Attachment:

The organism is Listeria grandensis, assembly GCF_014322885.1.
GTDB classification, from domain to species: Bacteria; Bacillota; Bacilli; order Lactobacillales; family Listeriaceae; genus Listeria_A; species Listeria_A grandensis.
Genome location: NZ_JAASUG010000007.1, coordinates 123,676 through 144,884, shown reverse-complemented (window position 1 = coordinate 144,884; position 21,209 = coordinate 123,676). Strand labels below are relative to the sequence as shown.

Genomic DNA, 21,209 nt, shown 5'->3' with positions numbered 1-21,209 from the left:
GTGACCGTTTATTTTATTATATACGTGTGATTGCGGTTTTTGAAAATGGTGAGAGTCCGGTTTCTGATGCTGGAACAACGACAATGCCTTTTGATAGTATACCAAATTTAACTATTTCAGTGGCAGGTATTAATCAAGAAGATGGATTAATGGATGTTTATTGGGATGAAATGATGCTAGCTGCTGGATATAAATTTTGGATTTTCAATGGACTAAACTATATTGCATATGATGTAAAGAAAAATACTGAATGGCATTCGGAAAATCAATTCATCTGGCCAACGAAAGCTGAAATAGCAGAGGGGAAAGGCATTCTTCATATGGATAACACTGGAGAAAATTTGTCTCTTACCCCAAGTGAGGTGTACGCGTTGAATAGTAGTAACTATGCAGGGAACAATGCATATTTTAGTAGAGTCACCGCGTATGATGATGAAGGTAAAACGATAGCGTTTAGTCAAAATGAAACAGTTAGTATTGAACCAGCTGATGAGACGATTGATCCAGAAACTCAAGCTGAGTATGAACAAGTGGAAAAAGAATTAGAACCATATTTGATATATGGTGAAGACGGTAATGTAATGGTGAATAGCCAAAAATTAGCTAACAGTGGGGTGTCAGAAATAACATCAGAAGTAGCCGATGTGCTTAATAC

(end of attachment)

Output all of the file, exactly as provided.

The organism is Listeria grandensis, assembly GCF_014322885.1.
GTDB classification, from domain to species: Bacteria; Bacillota; Bacilli; order Lactobacillales; family Listeriaceae; genus Listeria_A; species Listeria_A grandensis.
Genome location: NZ_JAASUG010000007.1, coordinates 123,676 through 144,884, shown reverse-complemented (window position 1 = coordinate 144,884; position 21,209 = coordinate 123,676). Strand labels below are relative to the sequence as shown.

Genomic DNA, 21,209 nt, shown 5'->3' with positions numbered 1-21,209 from the left:
GTGACCGTTTATTTTATTATATACGTGTGATTGCGGTTTTTGAAAATGGTGAGAGTCCGGTTTCTGATGCTGGAACAACGACAATGCCTTTTGATAGTATACCAAATTTAACTATTTCAGTGGCAGGTATTAATCAAGAAGATGGATTAATGGATGTTTATTGGGATGAAATGATGCTAGCTGCTGGATATAAATTTTGGATTTTCAATGGACTAAACTATATTGCATATGATGTAAAGAAAAATACTGAATGGCATTCGGAAAATCAATTCATCTGGCCAACGAAAGCTGAAATAGCAGAGGGGAAAGGCATTCTTCATATGGATAACACTGGAGAAAATTTGTCTCTTACCCCAAGTGAGGTGTACGCGTTGAATAGTAGTAACTATGCAGGGAACAATGCATATTTTAGTAGAGTCACCGCGTATGATGATGAAGGTAAAACGATAGCGTTTAGTCAAAATGAAACAGTTAGTATTGAACCAGCTGATGAGACGATTGATCCAGAAACTCAAGCTGAGTATGAACAAGTGGAAAAAGAATTAGAACCATATTTGATATATGGTGAAGACGGTAATGTAATGGTGAATAGCCAAAAATTAGCTAACAGTGGGGTGTCAGAAATAACATCAGAAGTAGCCGATGTGCTTAATAC